2. A few years ago we mentioned (I, II) R' Akiva Eiger and the Turei Even's sevara that although bikkuim are brought only between Shavuos and Chanukah, the mitzvah is not classified as an aseh she'ha'zman gerama because that's simply the time period when the cheftza shel mitzvah of fruit is available -- it's not a limitation on the duration of the chiyuv. (This is similar to R' Chaim Brisker's explanation as to why milah is not categorized as zman gerama [see Tos. Kid 29a] -- the baby is simply not a proper cheftza shel mitzvah until day 8, but there is no time limitations on the chovas hagavra.)
It seems that the MG"A takes a different view, as he (O.C. 424) quotes the SHL"H that women are exempt from kiddush levana because it is a zman gerama mitzvah. R' Shlomo Kluger asks: Why is kiddush levana any different than bikkurim? There is no limitation on the chiyuv -- it's just that the cheftza shel mitzvah, the new moon, is available only certain times during the month. It's a metziyus, not a din.
I know it's a dochak, but this is only a blog, so I'll try out a chiluk. R' Elchanan in the Koveitz Shiurim at the beginning of Pesachim has a chakirah whether the emergence of three stars is a siman that it is night, or the emergence of stars is the sibah of it being halachic night. I want to go a step further and say that when the Torah tells us that the passage of the sun and moon and stars are "l'yamim v'shanim," it means not only are they the means of marking time, but they are the sibah for time changing. Bikkurim are a phenomenon that takes place within the envelope of time; the passage of the moon is the phenomenon of time, and is therefore directly related to zman.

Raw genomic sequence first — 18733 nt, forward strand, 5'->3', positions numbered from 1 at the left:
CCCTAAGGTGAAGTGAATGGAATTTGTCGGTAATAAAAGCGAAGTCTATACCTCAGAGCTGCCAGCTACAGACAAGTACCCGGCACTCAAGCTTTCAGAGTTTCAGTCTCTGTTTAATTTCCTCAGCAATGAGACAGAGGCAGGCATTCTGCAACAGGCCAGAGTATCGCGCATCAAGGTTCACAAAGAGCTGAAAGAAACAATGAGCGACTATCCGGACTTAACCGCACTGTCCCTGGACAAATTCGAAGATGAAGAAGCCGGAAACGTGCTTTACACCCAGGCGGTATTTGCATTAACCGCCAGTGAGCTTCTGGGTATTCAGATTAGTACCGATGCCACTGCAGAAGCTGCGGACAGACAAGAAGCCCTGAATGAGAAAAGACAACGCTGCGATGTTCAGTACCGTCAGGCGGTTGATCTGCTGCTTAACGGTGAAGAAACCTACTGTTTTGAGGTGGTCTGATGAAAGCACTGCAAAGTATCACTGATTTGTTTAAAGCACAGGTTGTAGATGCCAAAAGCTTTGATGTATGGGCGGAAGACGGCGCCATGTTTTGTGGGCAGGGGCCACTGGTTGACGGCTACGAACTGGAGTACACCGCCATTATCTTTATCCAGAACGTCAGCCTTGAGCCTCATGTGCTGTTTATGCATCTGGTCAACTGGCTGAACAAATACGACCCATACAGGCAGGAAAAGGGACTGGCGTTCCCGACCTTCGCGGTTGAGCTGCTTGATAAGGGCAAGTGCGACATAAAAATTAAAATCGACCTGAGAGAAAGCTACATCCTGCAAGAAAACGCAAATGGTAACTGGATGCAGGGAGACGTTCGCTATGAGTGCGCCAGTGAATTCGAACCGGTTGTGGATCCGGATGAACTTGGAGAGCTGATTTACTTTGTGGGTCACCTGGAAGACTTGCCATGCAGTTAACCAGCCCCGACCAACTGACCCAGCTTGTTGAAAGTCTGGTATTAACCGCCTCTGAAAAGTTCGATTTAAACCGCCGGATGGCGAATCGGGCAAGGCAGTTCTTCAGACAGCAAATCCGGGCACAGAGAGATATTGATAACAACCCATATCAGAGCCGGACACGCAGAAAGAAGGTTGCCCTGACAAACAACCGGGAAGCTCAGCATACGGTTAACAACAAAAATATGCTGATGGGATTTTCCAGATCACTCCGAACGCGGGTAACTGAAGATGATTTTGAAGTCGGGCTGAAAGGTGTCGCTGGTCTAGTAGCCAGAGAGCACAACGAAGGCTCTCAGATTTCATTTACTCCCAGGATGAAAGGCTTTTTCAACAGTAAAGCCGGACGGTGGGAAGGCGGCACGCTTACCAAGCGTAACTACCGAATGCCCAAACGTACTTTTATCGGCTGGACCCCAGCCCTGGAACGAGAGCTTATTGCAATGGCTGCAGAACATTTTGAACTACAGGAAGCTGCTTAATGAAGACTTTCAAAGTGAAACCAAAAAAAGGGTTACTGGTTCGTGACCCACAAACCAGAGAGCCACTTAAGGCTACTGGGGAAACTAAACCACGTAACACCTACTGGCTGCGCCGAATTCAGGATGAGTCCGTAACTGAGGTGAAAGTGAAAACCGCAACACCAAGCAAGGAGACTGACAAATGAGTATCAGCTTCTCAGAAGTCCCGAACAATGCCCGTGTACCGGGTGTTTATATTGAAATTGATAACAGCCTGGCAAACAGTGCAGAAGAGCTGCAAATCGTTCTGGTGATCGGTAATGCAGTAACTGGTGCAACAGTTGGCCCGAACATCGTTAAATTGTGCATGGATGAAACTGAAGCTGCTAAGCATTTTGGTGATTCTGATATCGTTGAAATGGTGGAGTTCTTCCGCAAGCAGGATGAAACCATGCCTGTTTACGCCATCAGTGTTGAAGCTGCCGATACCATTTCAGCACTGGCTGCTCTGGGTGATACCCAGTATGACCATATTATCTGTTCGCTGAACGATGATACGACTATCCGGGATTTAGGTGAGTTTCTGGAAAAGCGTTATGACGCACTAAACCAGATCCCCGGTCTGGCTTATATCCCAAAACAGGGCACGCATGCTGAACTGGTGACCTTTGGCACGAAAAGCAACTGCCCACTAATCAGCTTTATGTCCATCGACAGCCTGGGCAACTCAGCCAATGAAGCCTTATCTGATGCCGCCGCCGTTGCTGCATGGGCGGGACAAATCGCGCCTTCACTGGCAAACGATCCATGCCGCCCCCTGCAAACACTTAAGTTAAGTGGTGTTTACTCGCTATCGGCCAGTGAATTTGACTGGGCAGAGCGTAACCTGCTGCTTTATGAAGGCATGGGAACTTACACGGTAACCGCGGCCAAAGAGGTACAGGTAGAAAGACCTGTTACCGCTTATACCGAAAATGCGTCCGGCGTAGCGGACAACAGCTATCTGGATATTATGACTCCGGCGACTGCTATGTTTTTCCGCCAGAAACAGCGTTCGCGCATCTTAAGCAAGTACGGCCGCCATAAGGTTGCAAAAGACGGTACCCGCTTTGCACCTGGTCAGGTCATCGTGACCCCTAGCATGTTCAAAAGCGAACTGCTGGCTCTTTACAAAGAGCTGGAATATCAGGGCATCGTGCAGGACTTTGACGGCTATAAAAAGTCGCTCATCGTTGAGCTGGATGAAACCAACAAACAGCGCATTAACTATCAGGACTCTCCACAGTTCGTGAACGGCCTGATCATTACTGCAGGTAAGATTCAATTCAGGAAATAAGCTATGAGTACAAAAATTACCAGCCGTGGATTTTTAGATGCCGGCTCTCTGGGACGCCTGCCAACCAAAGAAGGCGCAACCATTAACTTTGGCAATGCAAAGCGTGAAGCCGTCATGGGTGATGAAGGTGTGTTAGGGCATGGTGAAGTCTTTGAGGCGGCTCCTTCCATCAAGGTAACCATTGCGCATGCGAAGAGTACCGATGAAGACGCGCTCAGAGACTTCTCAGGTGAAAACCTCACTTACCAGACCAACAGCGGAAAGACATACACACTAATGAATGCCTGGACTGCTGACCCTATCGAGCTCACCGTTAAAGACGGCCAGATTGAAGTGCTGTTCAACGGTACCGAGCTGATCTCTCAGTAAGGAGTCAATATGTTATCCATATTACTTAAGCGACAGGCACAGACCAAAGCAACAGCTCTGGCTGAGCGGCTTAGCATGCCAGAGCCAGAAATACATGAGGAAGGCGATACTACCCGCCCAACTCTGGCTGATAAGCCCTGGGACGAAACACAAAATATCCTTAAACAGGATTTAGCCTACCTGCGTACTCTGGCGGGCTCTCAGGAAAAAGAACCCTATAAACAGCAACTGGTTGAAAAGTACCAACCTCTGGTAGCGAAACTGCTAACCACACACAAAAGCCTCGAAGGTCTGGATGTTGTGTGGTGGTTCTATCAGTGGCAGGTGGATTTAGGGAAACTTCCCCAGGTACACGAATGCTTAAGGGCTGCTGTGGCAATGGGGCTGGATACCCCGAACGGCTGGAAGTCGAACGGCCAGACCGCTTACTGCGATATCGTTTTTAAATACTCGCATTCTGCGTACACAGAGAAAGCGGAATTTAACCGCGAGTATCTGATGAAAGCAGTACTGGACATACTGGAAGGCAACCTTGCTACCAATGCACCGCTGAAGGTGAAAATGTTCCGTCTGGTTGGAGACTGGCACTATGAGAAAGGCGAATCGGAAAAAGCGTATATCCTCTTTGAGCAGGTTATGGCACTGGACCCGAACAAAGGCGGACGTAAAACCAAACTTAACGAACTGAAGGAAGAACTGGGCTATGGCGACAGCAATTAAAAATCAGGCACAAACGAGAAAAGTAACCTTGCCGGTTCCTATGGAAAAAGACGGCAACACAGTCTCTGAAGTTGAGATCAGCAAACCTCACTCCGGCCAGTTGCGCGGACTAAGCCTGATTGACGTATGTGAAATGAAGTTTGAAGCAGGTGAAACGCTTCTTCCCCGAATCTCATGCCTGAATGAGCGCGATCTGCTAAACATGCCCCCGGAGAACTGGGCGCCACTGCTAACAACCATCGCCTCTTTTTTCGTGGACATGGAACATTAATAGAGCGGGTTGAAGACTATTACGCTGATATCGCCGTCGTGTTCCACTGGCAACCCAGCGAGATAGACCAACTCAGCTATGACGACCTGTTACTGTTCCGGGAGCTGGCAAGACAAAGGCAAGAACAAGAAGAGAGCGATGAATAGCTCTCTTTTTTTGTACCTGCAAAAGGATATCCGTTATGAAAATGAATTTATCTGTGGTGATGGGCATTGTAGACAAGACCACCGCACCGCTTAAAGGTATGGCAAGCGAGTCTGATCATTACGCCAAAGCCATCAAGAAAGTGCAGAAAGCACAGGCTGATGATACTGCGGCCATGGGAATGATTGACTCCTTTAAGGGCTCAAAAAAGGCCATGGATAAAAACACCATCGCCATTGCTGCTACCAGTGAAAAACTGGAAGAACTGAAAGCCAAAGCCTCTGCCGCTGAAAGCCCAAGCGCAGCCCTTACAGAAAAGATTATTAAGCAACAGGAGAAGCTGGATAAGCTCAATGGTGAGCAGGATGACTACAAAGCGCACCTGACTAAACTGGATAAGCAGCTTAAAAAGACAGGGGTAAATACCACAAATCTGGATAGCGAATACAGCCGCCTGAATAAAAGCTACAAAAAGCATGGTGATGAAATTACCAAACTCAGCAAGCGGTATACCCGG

Parenthetically, the Halichos Beisa quotes a beautiful kashe in the same of R' Isser Zalman Meltzer -- whether it's zman gerama or not, why are we referring to kiddush levana as a "mitzvah"? There is no mitzvah to go out and find the moon -- there is just a din that if you see the new moon, you are obligated to say a birchas ha'shevach. See his answer (end of ch 16) in the name of the Chazon Ish.